The Changing Role of The Supervisor
The fundamental skills of managing people and resources are more vital than ever. At all levels of business, industry, and government, today’s supervisors are expected to do more and with fewer resources than ever before. Therefore, it becomes imperative that contemporary supervisors understand that their role is changing. Leaders must focus on outcomes. This requires that supervisors and managers learn to develop, train, and trust employees to get the job done right – the first time. To meet today’s challenges, supervisors and managers must discard some of the traditional management practices that have alienated employees, damaged morale, diminished performance and ultimately productivity.
Our future growth and survival are directly related to our ability to lead our employees and not to manage them. Today’s supervisor must depart from the traditional supervisory role of cause and effect. They must develop a working environment which promotes innovation, team work, and supportive interdepartmental cooperation. They must learn to build upon the strengths of others while developing their recognized performance shortfalls.
Managers and supervisors must recognize that when they accept a leadership role they also accept the responsibility of channeling the behavior of others toward achieving results. The key to effective leadership lies in the leader’s ability to create an environment in which the employee is willing to trade behaviors to meet the needs of the organization as well as their own personal needs. Additionally, the leader must help the employee find a sense of personal fulfillment and satisfaction from their work. This is accomplished by the leader crafting an environment which challenges the employee, creating a personal desire to excel.
In business, the difference between a successful and effective operation and one which barely meets minimum standards is largely determined by the interpersonal skills of the leader. To bridge the gap between “hit-and-miss success” and long term effectiveness, contemporary leaders must develop a clear understanding of what the function of leadership is all about. This course examines the fundamental tenets of leadership and provides the leader with a clear insight into his/her duties and responsibilities.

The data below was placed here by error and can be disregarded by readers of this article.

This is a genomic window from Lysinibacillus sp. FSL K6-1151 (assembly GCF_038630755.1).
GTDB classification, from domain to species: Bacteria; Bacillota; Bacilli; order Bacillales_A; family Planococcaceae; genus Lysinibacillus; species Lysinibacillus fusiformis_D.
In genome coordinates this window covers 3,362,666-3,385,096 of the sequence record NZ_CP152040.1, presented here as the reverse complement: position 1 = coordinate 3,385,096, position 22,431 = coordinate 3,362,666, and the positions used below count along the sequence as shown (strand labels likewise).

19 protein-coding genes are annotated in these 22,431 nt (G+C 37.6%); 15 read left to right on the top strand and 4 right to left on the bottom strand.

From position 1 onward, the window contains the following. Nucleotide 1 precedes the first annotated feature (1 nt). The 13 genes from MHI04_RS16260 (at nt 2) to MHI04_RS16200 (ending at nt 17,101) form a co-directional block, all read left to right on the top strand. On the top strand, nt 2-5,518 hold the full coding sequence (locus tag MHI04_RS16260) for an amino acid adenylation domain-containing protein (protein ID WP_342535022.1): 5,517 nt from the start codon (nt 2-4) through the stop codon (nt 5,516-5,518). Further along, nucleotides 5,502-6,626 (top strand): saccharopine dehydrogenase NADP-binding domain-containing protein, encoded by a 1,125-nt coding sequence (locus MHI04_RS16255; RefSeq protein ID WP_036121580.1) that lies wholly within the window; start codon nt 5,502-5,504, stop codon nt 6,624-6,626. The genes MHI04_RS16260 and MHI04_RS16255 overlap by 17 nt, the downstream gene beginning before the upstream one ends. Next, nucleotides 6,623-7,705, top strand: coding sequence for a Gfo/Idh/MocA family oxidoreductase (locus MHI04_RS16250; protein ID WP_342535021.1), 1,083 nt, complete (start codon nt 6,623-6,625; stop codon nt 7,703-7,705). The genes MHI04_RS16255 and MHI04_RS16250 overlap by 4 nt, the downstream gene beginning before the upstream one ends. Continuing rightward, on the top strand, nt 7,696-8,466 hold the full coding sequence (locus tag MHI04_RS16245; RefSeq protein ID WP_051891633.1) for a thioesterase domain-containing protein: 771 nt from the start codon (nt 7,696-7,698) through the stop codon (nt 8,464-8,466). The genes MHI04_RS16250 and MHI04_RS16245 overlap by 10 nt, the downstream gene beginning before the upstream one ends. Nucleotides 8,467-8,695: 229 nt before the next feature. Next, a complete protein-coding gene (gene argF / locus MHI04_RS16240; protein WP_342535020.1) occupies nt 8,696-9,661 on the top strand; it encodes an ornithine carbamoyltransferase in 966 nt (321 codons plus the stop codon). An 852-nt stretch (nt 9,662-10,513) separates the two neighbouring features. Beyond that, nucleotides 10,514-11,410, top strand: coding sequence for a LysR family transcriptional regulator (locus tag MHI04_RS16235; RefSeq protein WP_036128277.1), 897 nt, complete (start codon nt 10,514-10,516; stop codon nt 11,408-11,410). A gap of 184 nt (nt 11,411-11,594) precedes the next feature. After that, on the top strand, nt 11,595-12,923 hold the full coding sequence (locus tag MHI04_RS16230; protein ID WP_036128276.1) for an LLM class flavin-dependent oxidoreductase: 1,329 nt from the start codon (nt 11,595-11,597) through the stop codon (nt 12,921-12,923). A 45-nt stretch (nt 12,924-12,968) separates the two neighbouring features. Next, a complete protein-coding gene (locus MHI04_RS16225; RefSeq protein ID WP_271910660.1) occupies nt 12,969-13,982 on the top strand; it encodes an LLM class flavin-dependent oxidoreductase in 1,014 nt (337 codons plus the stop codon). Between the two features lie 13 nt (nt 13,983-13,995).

Long term leadership success requires that the leader:
- Clearly understand their role and functions as a leader.
- Understand an employee’s past behavior; why the employee acted in a given manner. What motivated him/her and evoked the behavior that helped or hindered their success or failure?
- Can predict future behavior; understanding why people behaved in a certain way is not enough. The leader must be able to predict how the employee will behave in the future under similar as well as changing conditions.
- Develop communication and listening skills. It’s critical that a supervisor learns to listen to an employee’s problems and respond appropriately.
- Communicate required changes in employee performance or behavior, and to ensure that they understand what is expected of them.
- Confront problematic behavior; the leader must have the confidence and skills to confront unacceptable performance or behavior, early, before the employee becomes entrenched in that pattern of behavior.
Mastering Leadership Skills is a multi-phased leadership training process. Each seminar ranges from a half to full day training events.
Mastering Leadership Skills
- The Leader as a Linking Pin to Management.
- Coaching, Counseling & Confronting.
- Making Performance Appraisal an On-going process .
- Using Positive Progressive Discipline.
- The Termination Process. (When all else fails)
- Becoming An Extraordinary Leader
- Lawful, Legal & Effective Interviewing.
- Working With Difficult Employee Problems.
- Crafting, Communicating, and Executing Strategy.
- Creating a Healthy Work Environment
- Workplace Harassment, Bullying/Incivility, and Bystander Intervention
For more information about bringing this training into your organization contact Exploring Leadership Soulutions at (701)527-7416 or email firstname.lastname@example.org.